The day after my report, I logged my first human encounter. I woke up and pushed my curtains open to see if the Western tanager was in the tree, but instead, I found a young man at the foot of my house. His name was Charles Donnelly, he ran his own birding club, and he’d come to find the tanager himself. He’d only spotted three in more than a decade of birding in Charleston. Before leaving, he pressed the club’s card and an embroidered patch of a cedar waxwing into my hand. “Thank you for having me here,” he said.

Friday afternoon, my roommate, Sadie, and I paused from having lunch on our second-floor porch to peer down at two birders, who coincidentally showed up at the same time to seek out the tanager, which was perched contentedly in the canopy a few yards away from us. For a few minutes, we tried to help the two men locate the bird, but their view from below was too thick with leaves and branches. Somehow, I convinced Sadie to let me swing open the door for these complete strangers and invite them up to see the bird and snap some photographs. But even on the porch, with the four of us huddled together, the older of the two men had trouble spotting it. His frustration was palpable. Without hesitation, the younger birder stepped in and steadied his hand on the man’s, drawing a line of vision to the bird. The sudden burst of excitement made my heart do a happy dance. “Holy smokes,” he said, peering through the binoculars. “This is something special.”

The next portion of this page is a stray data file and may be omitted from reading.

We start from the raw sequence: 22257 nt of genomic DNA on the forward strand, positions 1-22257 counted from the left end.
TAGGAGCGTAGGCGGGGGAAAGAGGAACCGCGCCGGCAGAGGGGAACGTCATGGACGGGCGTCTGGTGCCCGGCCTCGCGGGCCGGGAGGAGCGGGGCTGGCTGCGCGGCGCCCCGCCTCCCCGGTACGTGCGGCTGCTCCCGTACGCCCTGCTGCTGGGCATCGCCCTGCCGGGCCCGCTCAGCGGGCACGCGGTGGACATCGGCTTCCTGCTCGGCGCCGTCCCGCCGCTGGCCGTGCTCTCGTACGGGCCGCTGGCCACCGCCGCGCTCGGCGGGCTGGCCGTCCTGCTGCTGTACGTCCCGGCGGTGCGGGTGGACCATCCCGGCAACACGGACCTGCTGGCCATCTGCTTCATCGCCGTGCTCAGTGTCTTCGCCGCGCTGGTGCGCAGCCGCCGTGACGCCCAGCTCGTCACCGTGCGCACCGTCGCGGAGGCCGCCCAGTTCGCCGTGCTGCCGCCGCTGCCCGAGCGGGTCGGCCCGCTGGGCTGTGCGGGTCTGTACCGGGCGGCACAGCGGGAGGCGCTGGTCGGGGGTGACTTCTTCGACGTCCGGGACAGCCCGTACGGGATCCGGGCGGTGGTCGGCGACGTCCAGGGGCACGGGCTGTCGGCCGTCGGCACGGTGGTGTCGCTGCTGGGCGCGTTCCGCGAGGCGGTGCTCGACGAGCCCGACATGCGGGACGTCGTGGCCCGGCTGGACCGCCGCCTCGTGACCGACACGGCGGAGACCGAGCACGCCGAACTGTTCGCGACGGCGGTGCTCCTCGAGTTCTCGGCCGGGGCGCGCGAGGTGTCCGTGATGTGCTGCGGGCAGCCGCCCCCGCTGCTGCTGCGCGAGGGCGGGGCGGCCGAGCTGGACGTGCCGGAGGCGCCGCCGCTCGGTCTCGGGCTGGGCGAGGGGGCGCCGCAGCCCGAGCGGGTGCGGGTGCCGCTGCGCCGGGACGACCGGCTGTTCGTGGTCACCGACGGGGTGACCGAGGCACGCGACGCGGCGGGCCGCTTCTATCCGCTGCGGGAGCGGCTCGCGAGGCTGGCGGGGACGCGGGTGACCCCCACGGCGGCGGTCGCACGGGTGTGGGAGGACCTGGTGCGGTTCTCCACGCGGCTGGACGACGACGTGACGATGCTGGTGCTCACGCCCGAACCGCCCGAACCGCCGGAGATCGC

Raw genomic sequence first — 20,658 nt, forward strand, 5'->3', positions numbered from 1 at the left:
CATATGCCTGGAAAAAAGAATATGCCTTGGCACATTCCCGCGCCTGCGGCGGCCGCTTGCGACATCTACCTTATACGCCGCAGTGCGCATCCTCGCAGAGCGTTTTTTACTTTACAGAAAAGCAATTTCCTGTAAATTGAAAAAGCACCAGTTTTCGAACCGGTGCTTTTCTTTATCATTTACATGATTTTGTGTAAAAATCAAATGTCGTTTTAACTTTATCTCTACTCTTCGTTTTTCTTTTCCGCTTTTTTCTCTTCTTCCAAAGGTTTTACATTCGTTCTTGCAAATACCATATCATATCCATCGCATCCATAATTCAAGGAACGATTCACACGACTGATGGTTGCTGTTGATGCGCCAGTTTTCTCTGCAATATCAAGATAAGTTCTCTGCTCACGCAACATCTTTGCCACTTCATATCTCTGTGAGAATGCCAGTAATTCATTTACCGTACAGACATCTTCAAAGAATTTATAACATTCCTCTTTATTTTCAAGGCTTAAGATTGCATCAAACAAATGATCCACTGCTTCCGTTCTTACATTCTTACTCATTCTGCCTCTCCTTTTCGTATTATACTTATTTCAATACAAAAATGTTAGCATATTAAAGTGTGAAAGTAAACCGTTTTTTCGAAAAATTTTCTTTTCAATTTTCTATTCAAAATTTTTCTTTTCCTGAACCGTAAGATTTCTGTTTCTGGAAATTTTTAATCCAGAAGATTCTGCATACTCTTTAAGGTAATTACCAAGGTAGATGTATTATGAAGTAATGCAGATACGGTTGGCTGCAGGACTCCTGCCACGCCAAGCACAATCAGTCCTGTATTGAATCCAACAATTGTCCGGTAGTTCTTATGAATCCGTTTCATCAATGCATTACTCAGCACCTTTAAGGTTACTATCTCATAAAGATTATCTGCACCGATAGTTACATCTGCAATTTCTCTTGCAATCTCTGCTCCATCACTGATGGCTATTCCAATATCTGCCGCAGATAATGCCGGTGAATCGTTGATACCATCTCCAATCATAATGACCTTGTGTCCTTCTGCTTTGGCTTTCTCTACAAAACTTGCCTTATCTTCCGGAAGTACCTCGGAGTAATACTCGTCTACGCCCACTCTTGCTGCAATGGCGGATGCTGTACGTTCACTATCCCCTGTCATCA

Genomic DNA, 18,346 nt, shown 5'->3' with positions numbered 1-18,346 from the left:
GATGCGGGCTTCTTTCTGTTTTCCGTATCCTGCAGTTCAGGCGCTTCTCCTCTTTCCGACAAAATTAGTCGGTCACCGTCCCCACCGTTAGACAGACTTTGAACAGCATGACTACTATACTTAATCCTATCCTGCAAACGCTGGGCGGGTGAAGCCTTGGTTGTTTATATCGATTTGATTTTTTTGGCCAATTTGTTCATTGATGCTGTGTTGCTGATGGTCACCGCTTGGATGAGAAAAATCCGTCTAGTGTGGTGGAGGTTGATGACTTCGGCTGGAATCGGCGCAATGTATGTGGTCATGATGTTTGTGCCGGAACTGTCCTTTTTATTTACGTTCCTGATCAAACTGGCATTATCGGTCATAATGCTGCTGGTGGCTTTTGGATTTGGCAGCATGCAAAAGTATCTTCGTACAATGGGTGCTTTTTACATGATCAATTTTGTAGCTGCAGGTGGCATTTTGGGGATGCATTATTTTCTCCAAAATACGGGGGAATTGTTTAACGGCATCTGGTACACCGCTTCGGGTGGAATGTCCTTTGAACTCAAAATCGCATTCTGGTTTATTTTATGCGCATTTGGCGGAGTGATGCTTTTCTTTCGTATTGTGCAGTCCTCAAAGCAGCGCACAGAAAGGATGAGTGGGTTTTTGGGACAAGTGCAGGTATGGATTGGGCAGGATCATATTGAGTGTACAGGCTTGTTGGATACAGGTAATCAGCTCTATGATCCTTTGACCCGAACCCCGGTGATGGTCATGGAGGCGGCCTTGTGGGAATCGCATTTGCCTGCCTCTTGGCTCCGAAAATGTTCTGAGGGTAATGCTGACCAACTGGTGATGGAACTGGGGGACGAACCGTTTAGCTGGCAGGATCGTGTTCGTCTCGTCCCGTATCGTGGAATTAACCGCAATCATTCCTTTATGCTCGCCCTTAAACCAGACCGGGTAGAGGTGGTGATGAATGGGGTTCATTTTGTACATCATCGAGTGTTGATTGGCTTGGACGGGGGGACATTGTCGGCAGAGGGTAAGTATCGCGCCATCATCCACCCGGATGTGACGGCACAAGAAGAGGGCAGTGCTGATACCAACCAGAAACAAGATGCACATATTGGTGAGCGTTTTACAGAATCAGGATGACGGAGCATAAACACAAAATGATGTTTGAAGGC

photo: Charles Donnelly
Donnelly’s sighting from his visit.

What does a castaway Western tanager mean?